Well, I haven’t written about politics since before the election, but with the 112th Congress starting tomorrow, I thought I’d share a few thoughts. I’m not going to dwell too much on the so-called shellacking. President Obama had to acknowledge the loss of the House, but under the circumstances, it was not nearly as bad as it could have been. More importantly, it was not nearly the repudiation of his policies that the Republicans believe it to be. That being said, two years of Speaker Boehner will mean two years of unnecessary gridlock and leave Americans with a serious case of buyer’s remorse. I’ll write more about that later.
Tonight, I want to write about the Democratic-held Senate. There could be some very interesting and important rulemaking in the next few days or weeks in the Senate in the area of filibuster reform. The filibuster has been romanticized by Frank Capra in Mr. Smith Goes to Washington and Aaron Sorkin in The West Wing (Season 2: The Stackhouse Filibuster). In both instances, we were given the image of one man standing up to the tyranny of the majority and bringing the wheels of government to a screeching halt in the name of goodness and justice.
That’s a nice image, but what do you do when a minority caucus uses the filibuster for an entire session of Congress to thwart the will of the American people? I don’t know what else to call it when the Democrats begin the session with a 58-41 Senate majority, a 58% majority in the House, and a President elected with a margin greater than that with which his predecessor claimed a mandate. Vowing to thwart the legislative agenda on which Obama was elected, the Republican minority, with the help of some complicit conservative Democrats made use of the filibuster with unprecedented frequency.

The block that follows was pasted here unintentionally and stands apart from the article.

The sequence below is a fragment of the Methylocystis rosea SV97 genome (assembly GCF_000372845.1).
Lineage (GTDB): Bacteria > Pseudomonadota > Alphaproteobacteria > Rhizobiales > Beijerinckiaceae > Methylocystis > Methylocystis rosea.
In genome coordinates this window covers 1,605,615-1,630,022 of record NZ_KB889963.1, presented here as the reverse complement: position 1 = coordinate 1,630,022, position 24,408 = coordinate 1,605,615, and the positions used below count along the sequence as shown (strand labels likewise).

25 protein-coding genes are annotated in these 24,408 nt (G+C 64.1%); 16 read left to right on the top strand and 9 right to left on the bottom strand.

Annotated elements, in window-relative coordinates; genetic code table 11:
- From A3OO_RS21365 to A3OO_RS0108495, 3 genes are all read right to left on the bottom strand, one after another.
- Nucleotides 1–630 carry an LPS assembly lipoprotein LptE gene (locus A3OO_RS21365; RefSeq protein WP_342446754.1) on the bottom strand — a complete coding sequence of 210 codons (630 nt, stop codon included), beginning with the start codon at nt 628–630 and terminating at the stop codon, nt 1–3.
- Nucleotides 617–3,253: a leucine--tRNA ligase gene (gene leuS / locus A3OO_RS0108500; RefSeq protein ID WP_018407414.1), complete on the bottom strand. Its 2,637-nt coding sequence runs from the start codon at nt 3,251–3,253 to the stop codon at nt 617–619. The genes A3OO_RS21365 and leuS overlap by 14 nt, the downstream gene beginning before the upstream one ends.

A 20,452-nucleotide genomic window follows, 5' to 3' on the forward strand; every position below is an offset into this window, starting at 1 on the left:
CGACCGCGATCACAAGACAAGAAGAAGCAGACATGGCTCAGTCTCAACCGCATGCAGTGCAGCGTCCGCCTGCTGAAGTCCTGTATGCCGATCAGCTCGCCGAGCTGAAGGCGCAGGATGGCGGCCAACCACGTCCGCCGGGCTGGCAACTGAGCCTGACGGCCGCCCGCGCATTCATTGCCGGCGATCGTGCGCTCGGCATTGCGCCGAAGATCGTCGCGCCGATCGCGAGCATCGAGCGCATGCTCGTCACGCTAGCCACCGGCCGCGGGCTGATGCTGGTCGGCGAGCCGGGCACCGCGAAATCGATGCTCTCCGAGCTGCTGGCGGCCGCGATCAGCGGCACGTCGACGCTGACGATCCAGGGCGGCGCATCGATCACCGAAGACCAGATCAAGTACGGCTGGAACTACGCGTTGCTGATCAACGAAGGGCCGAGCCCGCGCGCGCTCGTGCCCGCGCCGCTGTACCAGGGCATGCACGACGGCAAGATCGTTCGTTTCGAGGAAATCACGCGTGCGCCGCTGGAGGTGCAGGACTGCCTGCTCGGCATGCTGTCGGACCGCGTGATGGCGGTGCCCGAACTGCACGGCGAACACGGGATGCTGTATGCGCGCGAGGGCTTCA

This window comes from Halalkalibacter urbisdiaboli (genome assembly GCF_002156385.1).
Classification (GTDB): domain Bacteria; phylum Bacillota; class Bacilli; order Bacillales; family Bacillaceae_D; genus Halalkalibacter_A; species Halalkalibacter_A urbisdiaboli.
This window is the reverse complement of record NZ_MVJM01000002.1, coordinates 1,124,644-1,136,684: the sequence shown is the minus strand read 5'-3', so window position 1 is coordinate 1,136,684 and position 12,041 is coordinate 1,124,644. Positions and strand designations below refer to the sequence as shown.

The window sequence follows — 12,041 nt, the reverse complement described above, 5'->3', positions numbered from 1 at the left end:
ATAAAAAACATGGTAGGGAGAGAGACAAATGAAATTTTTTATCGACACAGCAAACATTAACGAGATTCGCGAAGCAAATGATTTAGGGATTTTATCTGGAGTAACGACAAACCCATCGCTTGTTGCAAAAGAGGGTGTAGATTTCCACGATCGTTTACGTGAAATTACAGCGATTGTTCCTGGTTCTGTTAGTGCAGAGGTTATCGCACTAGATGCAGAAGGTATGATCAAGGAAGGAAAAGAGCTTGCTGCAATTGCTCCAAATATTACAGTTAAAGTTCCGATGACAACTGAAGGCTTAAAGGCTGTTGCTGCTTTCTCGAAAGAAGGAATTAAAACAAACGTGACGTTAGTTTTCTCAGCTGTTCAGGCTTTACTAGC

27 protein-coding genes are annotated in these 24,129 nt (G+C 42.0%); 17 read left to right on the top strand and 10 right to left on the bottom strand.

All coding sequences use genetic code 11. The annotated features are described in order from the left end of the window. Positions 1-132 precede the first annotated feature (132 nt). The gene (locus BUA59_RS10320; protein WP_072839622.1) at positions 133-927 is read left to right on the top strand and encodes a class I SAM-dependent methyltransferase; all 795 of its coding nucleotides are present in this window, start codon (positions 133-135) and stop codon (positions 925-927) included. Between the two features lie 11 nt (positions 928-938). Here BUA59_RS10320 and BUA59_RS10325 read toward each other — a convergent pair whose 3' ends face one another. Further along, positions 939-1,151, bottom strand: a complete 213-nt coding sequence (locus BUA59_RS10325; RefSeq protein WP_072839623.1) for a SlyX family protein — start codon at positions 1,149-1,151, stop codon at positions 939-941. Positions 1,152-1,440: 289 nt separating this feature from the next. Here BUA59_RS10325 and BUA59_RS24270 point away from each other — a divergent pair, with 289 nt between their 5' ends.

So what do you do when a minority abuses the rules in such a way as to make a mockery of the concept of majority rule? Well, you change the rules. That’s exactly what Sen. Mark Udall (D-CO) and company plan to do. It’s not clear what, if any, reforms will be passed, but I have some thoughts on the matter.
I’m conflicted. I find the manner in which the Republicans thumbed their noses at the will of the American people expressed in 2008 truly disgusting. Having an inkling of how much better the first half of Obama’s first term could have been makes me want to blow up the arcane rules that allow minority rule in America. At the same time, I believe that the filibuster is a good way to give voice to the minority…unless it’s abused.
So here’s my solution. Go ahead and get rid of the filibuster in all cases except for the confirmation of federal judges. This is warranted by the fact that federal judgeships are lifetime appointments. Where a tax bill can be repealed, a judge much be impeached and removed by a 2/3 vote of the Senate. For something that important and permanent, I think a supermajority is warranted. However, I think that if a Senator is going to use the filibuster against a judge, they should have to own it. They should have to stand in the well of the Senate and actively hold the floor for as long as they can.
So, will my suggestion be adopted? Let’s find out tomorrow.